The Medicare Payment Advisory Commission (MedPAC) approved a final recommendation that would give hospitals a net payment update of -0.45 percent in FY15, based on a market-basket update of 3.25 percent before the effect of other policies on January 16. MedPAC also recommends equalizing payments between physician and hospital settings for certain outpatient tests and redistributing payments from long-term care hospitals (LTCHs) to acute-care hospitals for some patients over three years.
MedPAC staff reported that overall Medicare margins were -5.4 percent in FY12, about the same as the previous year, and will dip to a projected -6.0 percent in FY14. However, the effect of the budget sequester would lower margins by almost another 2 percent.
MedPAC’s recommended update would start with a market basket increase of 3.25 percent after adjustments for productivity and the Affordable Care Act (ACA) reduction, but include a cut of -0.6 percent for the APC equalization policy and add 0.4 percent through the LTCH/inpatient payment redistribution to other expected payment changes noted above for a net negative update of -0.45 percent. The MedPAC update also does not include the impact of sequestration or the potential reduction of -0.6 percent if Congress agrees with a previous MedPAC recommendation to equalize payments for evaluation & management (E&M) codes between physician offices and hospital-based clinics.
Site-neutral payment recommendation
MedPAC has recently focused on the continued shift in Medicare services from inpatient to outpatient. According to MedPAC, between 2006 and 2012, inpatient volume fell by almost 13 percent while outpatient volume rose 23 percent. The inpatient decline in 2011-2012 amounted to 450,000 patients, staff said, and occurred across Medicare age groups and regions. A similar decline was observed for private payers. With respect to outpatient care, observation visits nearly doubled from 28 visits to 53 visits per 1,000 beneficiaries over the period, although that was more than offset by the decline in inpatient discharges per 1,000 beneficiaries.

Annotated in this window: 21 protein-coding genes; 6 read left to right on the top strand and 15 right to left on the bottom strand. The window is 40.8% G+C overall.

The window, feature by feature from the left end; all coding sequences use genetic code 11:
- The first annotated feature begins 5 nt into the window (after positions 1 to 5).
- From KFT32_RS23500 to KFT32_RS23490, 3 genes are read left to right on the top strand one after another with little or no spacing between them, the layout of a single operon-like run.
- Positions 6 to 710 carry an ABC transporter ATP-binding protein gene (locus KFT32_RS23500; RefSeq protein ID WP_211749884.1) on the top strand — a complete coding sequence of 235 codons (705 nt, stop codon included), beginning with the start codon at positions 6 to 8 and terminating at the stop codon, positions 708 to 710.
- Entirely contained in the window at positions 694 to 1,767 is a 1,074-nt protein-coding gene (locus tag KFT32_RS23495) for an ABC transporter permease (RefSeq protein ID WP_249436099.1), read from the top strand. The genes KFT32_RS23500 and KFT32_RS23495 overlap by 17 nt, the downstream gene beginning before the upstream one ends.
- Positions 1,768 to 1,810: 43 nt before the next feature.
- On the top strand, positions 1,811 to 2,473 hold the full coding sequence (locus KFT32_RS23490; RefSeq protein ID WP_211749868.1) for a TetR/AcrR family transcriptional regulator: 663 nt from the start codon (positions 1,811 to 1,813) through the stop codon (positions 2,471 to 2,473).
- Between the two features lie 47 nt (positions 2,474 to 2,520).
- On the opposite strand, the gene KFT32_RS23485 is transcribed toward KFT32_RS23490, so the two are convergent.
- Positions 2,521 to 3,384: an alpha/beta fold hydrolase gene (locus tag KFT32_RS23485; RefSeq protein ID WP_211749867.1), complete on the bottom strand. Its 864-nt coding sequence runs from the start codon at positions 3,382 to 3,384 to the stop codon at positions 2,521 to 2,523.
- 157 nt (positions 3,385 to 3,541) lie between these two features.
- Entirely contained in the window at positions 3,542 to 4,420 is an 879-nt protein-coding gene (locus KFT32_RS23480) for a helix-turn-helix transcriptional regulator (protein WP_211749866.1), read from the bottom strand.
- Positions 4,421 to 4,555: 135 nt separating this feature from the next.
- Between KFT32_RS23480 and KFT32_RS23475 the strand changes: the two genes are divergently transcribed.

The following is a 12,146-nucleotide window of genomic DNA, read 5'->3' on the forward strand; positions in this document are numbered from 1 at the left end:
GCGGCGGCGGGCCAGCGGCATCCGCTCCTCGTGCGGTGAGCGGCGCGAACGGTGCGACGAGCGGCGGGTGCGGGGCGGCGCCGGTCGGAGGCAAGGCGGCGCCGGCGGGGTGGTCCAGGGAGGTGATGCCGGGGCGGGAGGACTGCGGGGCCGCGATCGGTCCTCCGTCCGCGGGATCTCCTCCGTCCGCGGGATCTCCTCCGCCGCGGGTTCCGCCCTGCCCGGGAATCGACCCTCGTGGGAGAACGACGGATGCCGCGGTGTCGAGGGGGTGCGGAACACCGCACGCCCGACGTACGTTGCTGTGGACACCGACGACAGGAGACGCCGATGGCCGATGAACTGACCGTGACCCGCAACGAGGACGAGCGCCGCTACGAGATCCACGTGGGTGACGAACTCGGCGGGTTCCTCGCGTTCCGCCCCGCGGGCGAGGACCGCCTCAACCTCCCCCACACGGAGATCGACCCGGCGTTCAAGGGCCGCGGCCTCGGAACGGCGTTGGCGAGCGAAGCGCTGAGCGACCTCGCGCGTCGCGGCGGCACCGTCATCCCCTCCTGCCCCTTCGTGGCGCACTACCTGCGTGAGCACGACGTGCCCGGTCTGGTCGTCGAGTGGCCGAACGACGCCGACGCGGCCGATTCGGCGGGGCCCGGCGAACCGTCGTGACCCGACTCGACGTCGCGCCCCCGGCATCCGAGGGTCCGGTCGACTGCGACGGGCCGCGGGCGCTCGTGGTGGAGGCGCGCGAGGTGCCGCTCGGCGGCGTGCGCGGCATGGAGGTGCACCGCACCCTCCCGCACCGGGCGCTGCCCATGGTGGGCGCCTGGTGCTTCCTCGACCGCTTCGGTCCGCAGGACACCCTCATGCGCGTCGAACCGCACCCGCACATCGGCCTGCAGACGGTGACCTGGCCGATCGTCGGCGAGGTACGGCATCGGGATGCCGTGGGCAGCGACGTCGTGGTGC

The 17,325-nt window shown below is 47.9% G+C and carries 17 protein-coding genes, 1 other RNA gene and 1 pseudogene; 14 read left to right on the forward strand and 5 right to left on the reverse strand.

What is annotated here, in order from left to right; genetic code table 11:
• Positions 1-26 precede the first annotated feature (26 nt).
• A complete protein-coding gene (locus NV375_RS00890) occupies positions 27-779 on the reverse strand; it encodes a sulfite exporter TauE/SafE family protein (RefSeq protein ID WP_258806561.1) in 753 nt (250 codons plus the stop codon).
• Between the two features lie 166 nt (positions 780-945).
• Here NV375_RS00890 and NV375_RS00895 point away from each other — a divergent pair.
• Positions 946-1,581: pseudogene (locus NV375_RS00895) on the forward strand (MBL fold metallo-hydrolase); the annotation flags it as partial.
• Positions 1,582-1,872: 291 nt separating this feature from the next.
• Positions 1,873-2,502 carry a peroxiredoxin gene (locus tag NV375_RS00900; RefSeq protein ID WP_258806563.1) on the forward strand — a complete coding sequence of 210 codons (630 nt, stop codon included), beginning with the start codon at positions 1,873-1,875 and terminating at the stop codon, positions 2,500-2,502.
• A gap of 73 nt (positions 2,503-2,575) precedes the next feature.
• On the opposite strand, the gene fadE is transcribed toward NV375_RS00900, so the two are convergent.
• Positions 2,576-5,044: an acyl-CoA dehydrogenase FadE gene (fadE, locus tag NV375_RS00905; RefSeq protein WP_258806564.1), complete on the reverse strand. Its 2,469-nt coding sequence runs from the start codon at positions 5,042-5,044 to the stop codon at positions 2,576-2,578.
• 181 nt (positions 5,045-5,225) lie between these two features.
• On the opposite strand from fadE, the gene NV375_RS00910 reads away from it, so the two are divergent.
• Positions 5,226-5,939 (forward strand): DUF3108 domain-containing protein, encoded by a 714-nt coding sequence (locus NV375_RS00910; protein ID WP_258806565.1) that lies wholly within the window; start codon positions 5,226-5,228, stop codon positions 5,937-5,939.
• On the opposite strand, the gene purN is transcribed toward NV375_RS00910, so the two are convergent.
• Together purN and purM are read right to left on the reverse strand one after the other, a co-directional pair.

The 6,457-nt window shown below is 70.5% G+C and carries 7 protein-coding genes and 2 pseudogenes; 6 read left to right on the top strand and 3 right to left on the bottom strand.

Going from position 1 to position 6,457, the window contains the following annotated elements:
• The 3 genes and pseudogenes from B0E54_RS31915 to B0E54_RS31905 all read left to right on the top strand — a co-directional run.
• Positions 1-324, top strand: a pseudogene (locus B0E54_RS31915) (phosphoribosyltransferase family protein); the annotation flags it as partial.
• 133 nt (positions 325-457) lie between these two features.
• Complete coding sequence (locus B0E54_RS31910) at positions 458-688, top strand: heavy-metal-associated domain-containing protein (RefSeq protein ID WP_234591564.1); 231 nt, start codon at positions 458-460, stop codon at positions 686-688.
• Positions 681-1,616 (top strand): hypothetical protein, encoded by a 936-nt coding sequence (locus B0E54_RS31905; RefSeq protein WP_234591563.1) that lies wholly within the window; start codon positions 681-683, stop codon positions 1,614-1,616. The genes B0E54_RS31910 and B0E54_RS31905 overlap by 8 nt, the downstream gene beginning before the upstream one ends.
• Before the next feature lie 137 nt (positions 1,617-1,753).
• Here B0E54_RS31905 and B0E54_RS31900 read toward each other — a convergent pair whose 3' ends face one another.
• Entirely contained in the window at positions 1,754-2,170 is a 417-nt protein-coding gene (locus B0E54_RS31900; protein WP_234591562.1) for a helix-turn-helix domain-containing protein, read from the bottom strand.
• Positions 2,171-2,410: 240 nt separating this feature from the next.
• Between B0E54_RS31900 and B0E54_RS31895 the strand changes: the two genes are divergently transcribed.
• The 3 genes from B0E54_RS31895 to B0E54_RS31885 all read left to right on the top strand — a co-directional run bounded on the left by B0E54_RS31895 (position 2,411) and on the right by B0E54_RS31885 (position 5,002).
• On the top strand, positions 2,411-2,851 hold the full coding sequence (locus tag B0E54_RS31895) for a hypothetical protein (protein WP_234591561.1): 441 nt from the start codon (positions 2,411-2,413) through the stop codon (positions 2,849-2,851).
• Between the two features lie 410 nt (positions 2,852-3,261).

The commission’s recommendation would equalize payments between physician and hospital settings for 24 Ambulatory Payment Classifications (APCs) and would narrow payment differences for 42 APCs. The 66 APCs were listed in the June Report to the Congress and include many cardiology and imaging procedures. MedPAC staff said the change, if adopted, would reduce hospital spending and beneficiary costs by $1.1 billion a year, with rural hospitals and those with fewer than 100 beds most affected.
The LTCH/IPPS change would maintain separate LTCH payments but pay higher rates only for chronically critically ill (CCI) patients who have a minimum eight-day stay in a hospital intensive care unit or required prolonged mechanical ventilation services during a preceding acute care hospital admission.
Non-CCI cases would be paid at IPPS rates and savings would be transferred to the IPPS outlier pool to increase payments for IPPS CCI cases over a three-year transition.